How and why did you decide to become an author? Did you always want to be one?
I had never really considered myself an author. I am an accidental author. Basically, I wanted to share the thoughts about my life and pass on my message of success, hard work, sincerity and dedication to the youth. I thought of giving shape to my thoughts, and here it is today in the form of a book - Temple of My Dreams.
Temple of My DreamsTell us about the last book you've written. What inspired you to write it?
My wife Bubbles Kandhari wanted me to write an autobiography, and there was no way I could deny her wishes.
What facets about your life and your journey that you have detailed in the book are people mostly fascinated or even shocked by?
My business experiences in difficult situations.
How did you come to build the magnificent Guru Nanak Darbar Sikh Temple?
I had followed my family tradition of leading the community's efforts to build gurudwaras in places where there are none and how it was my destiny to serve God and the Sikh community.
It all started more than 58 years ago when my grandfather Atma Singh, who himself had helped build a gurudwara in Vijaywada, in the South Indian state of Andhra Pradesh, in 1956, told me that one day I too must help build a gurudwara when I grew up.
You have been in the UAE since 1976. Can you share a special memory of life back then?
In 1976, when we moved here, Dubai was just opening up as a trading hub. We derived the advantage of being the early birds. The boom had just begun and Dubai's proximity to India was another huge advantage. There is freedom for business and the place is tolerant towards other cultures.
In your opinion, what makes a great autobiography?
A sincere life story on one-self without any frills.
What's your favourite quote?
If you do not grow, you begin to die. One must work hard and keep growing and be with the world.
Lighthouse of Tolerance
UN International Peace Day celebrated at the Guru Nanak Darbar Gurudwara, Dubai
What is this book about?
This is a 272-page book that is self-published and offers a general understanding of issues pertaining to tolerance (or lack thereof), appreciation for multiculturalism and diversity. It is the second book after my autobiography. It attempts to create awareness about the importance of happy and peaceful co-existence in today's technologically advanced and globalised diverse world.
What made you write it?
I attended several interfaith conferences all over the world, as a delegate on behalf of the UAE Government. The need of these times is to understand each other and live in peaceful coexistence. Love and tolerance are the essences of a happy living.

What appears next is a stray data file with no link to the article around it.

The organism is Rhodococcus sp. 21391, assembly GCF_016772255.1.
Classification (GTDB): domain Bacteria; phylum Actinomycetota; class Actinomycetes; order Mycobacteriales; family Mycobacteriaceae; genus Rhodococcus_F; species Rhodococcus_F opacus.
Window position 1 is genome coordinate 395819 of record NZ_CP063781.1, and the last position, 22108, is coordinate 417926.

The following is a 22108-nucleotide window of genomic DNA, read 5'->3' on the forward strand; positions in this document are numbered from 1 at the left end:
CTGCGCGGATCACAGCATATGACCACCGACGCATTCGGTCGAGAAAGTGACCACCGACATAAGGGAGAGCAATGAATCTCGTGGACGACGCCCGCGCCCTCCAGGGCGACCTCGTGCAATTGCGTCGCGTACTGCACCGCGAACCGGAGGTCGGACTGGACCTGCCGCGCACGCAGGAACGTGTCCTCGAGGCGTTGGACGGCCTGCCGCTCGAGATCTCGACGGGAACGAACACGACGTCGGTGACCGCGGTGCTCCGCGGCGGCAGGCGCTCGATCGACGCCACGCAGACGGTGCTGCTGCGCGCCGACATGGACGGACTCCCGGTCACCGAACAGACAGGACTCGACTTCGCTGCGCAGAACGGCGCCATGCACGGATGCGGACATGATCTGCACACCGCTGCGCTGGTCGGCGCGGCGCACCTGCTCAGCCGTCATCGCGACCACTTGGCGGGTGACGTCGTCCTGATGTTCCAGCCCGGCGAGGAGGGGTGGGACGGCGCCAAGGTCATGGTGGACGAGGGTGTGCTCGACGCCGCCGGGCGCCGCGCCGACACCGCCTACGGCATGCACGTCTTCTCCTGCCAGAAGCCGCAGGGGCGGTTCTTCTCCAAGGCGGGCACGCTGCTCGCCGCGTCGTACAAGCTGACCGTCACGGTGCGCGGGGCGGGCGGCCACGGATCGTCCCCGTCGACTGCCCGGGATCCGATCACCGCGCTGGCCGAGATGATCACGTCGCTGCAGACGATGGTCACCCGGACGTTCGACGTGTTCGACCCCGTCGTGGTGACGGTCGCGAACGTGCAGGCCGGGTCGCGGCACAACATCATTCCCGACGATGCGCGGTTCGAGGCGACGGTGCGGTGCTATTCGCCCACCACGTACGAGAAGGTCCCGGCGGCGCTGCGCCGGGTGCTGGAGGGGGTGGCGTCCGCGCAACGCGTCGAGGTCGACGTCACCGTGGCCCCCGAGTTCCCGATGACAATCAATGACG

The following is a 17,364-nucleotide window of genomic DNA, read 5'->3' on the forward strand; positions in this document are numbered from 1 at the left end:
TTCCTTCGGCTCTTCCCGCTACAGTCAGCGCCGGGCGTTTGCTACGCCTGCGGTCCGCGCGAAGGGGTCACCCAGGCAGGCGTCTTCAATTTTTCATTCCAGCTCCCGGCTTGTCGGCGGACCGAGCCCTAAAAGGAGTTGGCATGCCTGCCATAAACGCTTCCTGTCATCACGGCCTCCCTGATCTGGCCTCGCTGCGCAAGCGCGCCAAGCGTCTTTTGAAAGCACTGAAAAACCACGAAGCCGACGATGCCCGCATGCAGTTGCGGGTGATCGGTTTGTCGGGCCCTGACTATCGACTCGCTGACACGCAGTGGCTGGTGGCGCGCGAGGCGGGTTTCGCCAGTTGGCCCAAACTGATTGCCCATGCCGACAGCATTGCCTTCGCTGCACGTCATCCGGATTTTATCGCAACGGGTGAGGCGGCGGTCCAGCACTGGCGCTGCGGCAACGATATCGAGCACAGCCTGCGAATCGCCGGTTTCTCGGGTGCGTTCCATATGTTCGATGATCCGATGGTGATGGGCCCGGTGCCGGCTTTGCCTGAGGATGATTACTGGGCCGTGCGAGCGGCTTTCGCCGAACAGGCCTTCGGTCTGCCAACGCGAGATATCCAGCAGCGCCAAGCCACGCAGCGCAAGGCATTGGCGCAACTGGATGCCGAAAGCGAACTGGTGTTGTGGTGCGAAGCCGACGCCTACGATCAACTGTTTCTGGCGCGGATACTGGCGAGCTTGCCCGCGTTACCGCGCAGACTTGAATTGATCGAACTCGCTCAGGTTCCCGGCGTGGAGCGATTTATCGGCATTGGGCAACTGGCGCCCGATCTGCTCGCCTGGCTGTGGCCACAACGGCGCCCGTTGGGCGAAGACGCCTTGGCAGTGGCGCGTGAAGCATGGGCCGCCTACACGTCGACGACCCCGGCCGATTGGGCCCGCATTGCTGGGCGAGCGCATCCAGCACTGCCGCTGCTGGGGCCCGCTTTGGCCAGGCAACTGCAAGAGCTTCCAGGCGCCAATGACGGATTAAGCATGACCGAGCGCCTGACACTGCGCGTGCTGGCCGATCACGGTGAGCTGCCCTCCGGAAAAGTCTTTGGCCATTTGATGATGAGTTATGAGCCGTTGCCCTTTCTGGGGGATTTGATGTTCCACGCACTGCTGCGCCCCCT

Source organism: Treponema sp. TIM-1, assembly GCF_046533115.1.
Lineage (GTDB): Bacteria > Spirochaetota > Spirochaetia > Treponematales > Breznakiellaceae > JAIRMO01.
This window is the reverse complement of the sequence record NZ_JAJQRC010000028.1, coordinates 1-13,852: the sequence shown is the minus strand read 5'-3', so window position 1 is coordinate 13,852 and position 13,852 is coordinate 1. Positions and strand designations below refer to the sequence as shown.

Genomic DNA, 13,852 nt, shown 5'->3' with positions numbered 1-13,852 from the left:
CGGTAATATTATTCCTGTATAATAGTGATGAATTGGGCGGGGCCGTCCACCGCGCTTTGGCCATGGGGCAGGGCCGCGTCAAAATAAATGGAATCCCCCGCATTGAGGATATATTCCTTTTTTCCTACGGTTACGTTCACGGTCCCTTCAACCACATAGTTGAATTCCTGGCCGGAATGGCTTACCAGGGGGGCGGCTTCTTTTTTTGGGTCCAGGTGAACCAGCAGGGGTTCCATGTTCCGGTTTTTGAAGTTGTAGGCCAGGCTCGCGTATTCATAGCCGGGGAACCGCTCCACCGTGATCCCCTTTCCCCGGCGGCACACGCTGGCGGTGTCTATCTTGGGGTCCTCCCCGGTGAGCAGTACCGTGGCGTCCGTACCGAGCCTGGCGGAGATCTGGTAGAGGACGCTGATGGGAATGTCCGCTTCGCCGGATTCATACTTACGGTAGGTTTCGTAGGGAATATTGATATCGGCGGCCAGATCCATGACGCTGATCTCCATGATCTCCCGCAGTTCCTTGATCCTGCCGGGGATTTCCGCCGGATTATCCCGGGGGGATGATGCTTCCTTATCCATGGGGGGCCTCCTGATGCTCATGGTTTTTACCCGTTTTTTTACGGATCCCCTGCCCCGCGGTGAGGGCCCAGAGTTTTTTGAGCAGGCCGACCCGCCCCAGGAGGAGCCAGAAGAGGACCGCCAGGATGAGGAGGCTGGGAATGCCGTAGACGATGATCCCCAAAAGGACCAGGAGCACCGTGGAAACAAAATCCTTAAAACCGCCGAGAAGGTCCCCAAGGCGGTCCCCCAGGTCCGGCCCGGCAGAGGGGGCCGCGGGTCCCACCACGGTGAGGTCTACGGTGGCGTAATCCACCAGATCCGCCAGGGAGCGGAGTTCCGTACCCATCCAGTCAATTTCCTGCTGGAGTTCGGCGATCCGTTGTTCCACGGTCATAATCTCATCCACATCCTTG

Do you think tolerance is in short supply these days?
Tolerance is not in short supply. Lack of understanding and the meaning of tolerance is what am trying to explain in this book. We must promote tolerance at all levels, whether at home or outside.
You have been at the forefront of promoting interfaith harmony, serving meals during Ramadan and representing the UAE government at various summits to promote religious pluralism. Why is interfaith harmony important to you?
The principle of Sikhism is that we are all equal and we should respect all religions and hence this has been in my DNA to treat every human being as equal and hence the interfaith harmony is very close to my heart. Guru Nanak Devji said, "Before becoming a Muslim, a Sikh, a Hindu, or a Christian, let's become a human first."
You once said the UAE is a place that recognises the 'otherness of others'. I thought that was a brilliant line - especially considering the sectarian strife many countries, including India, continue to witness. Do you think there is a certain additional onus on government leaders to promote peaceful coexistence?
85 per cent of the population of the UAE are expatriates and there are over 200 nationalities of countless different faiths living here. Every human being is respected irrespective of religion, caste and creed and I repeat here they respect the otherness of others, they give utmost respect as a human being. My book on tolerance is inspired by these sentiments.
What are one or two key insights you talk about in the book?
In this book, I have done a survey between the oldest country India, which has been practising tolerance for centuries and comparing it with the UAE the newest country promoting tolerance, and it is the only country having a Ministry of Tolerance.
Do you practise what you preach? Do you tolerate everything?
I am a very positive thinking person, do tolerate a lot of issues so that I can make a happy living. If I am happy, I can spread happiness.
'Ghar Sukh, Bahar Sukh', which means 'peace in the house brings peace to the world'. I have been married 50 years; I have learnt tolerance.
What are you hoping people will take away from your book?
Love and tolerance are what I want people to take away from this book. Peace can only be achieved when one puts his mind to it. There is a saying in our holy scripture by Shri Guru Granth Sahib, 'Mann Jeete, Jag Jeete', which means if you control your mind, you can control the world.